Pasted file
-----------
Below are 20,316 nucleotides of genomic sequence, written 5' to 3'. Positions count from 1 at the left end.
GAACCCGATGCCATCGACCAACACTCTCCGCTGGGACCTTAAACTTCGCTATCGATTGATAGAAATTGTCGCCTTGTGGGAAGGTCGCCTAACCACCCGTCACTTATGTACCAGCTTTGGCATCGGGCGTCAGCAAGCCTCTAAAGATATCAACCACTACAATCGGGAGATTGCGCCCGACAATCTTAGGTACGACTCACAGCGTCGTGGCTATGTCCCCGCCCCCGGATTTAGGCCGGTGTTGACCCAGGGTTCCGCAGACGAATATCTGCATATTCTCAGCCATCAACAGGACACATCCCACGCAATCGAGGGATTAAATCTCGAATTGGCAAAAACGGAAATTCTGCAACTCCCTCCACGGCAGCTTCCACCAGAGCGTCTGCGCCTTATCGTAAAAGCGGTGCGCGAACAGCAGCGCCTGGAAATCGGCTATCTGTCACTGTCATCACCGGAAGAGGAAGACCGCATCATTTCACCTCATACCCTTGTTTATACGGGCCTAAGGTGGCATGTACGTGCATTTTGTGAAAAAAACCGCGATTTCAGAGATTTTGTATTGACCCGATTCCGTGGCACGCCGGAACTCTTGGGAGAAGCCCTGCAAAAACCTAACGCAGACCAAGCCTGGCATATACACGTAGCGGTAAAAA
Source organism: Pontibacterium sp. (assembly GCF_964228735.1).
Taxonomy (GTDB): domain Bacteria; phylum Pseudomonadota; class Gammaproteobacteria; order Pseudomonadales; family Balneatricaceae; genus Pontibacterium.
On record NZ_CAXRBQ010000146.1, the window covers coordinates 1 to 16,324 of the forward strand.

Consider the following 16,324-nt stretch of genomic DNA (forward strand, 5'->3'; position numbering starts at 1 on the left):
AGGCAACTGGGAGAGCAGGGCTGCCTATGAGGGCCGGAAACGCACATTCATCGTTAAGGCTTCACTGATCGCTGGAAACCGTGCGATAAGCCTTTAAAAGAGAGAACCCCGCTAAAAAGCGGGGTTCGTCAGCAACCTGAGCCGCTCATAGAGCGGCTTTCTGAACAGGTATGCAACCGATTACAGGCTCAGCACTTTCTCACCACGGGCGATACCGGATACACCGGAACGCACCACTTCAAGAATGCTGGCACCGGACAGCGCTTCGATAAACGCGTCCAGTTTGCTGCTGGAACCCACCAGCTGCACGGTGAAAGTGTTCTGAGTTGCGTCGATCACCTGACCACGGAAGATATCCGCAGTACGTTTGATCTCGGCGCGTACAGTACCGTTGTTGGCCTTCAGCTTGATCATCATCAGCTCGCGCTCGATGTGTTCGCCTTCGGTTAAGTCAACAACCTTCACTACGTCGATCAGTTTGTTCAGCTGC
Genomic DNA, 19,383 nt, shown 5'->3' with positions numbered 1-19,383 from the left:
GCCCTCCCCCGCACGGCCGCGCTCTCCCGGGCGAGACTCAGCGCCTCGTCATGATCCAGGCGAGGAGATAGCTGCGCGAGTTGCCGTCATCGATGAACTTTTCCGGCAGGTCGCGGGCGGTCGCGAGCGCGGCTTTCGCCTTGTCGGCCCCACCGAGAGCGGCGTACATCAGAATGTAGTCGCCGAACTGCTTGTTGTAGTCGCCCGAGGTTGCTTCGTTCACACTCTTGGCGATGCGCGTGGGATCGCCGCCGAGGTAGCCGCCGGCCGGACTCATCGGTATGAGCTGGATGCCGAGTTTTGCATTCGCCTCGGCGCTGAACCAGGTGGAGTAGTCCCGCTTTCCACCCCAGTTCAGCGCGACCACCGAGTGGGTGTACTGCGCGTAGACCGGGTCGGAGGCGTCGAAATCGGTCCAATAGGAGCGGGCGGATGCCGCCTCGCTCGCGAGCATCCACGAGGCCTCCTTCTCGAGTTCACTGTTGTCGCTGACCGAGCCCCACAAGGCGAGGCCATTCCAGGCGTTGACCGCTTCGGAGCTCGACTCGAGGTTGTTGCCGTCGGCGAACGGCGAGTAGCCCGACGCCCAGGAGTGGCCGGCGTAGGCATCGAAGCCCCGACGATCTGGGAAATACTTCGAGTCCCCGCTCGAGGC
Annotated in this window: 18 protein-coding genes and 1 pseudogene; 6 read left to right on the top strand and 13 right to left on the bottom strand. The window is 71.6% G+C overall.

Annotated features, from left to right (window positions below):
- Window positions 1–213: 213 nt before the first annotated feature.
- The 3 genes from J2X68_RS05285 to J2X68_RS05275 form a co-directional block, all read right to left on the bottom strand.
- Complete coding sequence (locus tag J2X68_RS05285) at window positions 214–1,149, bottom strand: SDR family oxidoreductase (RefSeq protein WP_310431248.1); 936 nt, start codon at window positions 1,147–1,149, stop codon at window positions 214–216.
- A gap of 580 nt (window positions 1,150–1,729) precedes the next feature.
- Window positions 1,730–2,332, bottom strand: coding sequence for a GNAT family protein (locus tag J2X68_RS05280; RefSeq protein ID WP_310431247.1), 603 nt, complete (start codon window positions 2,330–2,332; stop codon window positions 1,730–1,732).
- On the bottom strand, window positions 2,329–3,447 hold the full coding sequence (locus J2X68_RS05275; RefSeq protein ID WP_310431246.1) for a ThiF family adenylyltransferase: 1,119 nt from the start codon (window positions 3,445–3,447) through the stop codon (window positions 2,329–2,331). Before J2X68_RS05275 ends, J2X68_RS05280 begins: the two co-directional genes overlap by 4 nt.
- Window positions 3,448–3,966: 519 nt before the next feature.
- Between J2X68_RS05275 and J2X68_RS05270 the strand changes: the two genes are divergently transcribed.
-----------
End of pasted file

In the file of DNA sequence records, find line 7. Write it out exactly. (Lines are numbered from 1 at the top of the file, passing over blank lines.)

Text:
AGGCAACTGGGAGAGCAGGGCTGCCTATGAGGGCCGGAAACGCACATTCATCGTTAAGGCTTCACTGATCGCTGGAAACCGTGCGATAAGCCTTTAAAAGAGAGAACCCCGCTAAAAAGCGGGGTTCGTCAGCAACCTGAGCCGCTCATAGAGCGGCTTTCTGAACAGGTATGCAACCGATTACAGGCTCAGCACTTTCTCACCACGGGCGATACCGGATACACCGGAACGCACCACTTCAAGAATGCTGGCACCGGACAGCGCTTCGATAAACGCGTCCAGTTTGCTGCTGGAACCCACCAGCTGCACGGTGAAAGTGTTCTGAGTTGCGTCGATCACCTGACCACGGAAGATATCCGCAGTACGTTTGATCTCGGCGCGTACAGTACCGTTGTTGGCCTTCAGCTTGATCATCATCAGCTCGCGCTCGATGTGTTCGCCTTCGGTTAAGTCAACAACCTTCACTACGTCGATCAGTTTGTTCAGCTGC